A decade ago, Atlanti-Care worked hard to earn certification as a Magnet nursing organization, a national standard of excellence achieved by only 7 percent of hospitals.
Turns out that was just the beginning. Since then, the medical center has needed to set and meet higher nursing standards to maintain the certification, which last month was renewed again.
"The first time around was a big learning curve for all of us," said Robyn Begley, chief nursing officer at AtlantiCare Regional Medical Center. "The challenge with the Magnet program is that every four years there's a new manual with new standards, and the bar keeps getting raised."
An example of the resulting nursing-led innovation at AtlantiCare is a smartphone app - the WOW ME 2000mg, available in the iTunes stores - that helps people identify and manage the symptoms of heart disease.
The Magnet program was born of the nursing shortages of the 1970s and '80s, when the American Academy of Nursing noticed that some hospitals had no trouble attracting and retaining nurses.
A 1983 study of such hospitals found they had 14 "forces of magnetism," definable qualities of nursing leadership, management style, professional development, care models and such.
In 1990, the American Nurses Credentialing Center made these forces of magnetism the heart of the highest honor for nursing organizations, the Magnet Recognition Program.
US News & World Report considers Magnet certification in determining its annual best hospitals ratings, and the Leapfrog Hospital Survey credits for it as well.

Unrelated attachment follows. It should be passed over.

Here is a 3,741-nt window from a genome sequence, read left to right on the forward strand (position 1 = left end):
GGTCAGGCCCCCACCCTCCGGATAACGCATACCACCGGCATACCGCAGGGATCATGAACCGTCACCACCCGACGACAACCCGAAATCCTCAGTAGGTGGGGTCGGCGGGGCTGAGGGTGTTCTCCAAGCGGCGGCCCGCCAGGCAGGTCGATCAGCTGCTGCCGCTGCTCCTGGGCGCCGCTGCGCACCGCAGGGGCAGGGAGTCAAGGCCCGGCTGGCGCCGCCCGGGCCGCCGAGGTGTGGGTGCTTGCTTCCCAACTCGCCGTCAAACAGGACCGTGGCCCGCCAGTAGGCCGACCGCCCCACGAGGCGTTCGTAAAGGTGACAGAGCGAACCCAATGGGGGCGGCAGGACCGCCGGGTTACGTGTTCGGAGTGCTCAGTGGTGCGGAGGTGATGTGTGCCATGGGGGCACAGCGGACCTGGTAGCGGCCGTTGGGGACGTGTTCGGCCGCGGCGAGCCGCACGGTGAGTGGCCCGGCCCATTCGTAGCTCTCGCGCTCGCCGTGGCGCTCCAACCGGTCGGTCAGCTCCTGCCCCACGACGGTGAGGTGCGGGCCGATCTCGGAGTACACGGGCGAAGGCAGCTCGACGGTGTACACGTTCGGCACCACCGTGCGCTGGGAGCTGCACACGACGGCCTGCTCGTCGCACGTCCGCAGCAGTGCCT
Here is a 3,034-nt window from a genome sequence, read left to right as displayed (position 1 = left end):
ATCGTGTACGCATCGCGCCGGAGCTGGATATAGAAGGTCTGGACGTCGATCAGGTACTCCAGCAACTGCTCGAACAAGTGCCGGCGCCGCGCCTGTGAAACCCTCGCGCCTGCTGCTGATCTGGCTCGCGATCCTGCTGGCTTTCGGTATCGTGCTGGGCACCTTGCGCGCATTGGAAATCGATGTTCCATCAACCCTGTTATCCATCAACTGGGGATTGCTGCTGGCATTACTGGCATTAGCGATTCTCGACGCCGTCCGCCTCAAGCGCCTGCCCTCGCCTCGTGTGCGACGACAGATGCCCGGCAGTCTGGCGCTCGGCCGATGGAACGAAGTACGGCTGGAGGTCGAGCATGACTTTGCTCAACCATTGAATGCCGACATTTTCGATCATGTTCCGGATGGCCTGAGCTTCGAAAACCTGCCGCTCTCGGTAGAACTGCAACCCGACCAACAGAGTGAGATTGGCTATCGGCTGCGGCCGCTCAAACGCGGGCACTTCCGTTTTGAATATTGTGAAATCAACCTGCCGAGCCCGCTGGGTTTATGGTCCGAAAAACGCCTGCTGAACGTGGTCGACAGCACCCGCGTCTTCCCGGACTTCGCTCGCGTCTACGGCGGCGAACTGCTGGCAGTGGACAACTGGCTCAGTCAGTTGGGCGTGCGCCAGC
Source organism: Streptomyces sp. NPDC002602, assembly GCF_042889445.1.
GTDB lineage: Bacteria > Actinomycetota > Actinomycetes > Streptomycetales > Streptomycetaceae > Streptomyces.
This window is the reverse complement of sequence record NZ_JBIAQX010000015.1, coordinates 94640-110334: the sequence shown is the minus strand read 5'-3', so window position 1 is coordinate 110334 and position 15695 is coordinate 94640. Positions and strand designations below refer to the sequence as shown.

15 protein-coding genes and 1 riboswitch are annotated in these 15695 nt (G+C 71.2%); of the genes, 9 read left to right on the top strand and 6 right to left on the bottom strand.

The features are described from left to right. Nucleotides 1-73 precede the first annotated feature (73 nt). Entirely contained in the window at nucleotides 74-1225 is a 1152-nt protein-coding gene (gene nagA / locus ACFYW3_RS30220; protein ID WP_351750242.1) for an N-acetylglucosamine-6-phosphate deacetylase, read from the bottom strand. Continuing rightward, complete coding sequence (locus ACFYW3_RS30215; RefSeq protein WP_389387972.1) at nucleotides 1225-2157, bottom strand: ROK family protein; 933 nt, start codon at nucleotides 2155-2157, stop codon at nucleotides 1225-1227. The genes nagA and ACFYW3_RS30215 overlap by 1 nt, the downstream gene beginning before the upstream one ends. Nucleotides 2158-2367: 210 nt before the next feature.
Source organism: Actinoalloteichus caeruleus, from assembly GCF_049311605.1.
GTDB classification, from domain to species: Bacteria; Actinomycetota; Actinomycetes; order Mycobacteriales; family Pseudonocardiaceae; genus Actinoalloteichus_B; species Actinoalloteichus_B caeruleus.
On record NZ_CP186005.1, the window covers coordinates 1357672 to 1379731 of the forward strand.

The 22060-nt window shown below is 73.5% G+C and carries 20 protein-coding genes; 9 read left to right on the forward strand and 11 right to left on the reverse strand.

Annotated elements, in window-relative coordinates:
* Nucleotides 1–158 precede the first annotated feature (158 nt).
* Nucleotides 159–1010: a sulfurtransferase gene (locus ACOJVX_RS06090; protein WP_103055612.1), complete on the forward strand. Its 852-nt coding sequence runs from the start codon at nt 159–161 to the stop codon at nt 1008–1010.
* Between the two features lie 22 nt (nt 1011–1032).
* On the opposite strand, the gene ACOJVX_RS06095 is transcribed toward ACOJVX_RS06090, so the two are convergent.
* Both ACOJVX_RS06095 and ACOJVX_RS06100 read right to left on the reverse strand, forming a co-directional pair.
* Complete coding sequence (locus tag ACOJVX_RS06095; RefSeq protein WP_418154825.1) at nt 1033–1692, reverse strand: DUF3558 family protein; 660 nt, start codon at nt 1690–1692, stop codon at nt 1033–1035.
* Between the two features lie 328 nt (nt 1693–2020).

Studies have shown the benefits of Magnet hospitals. For example, a 2012 study funded by the Robert Wood Johnson Foundation and the National Institutes of Health found very-low-birth-weight babies have significantly better outcomes when born in Magnet-recognized hospitals.
Begley, of Folsom, said the certification process begins with submission of "a several years track record" of the hospital's standards and performance to the credentialing center, a unit of the American Nurses Association.
If that record scores highly enough, the program sends appraisers "who come and verify, clarify and amplify - the Magnet program's words - that what we wrote is what they find," she said.
One big focus of the program is professional development, a push for nurses to have four-year or better college degrees, said Begley, who has a doctorate in nursing practice.
"They look at the percentages of nurses with bachelor's, master's and doctorate degrees," she said, "and now we have to demonstrate improvement in those categories."
AtlantiCare's Atlantic City and Mainland medical centers were the first in the region to achieve Magnet designation, in 2004. The Inspira medical centers in Vineland, Bridgeton and Elmer followed in 2008.
The Magnet program "recognizes the work environment we create that encourages our nurses to grow professionally and personally," David Tilton, president and CEO of AtlantiCare, said in a statement.
"The most important thing about Magnet is that it's a visible sign to the community, patients and families that we have great nurses and aspire to be better all the time," Begley said.
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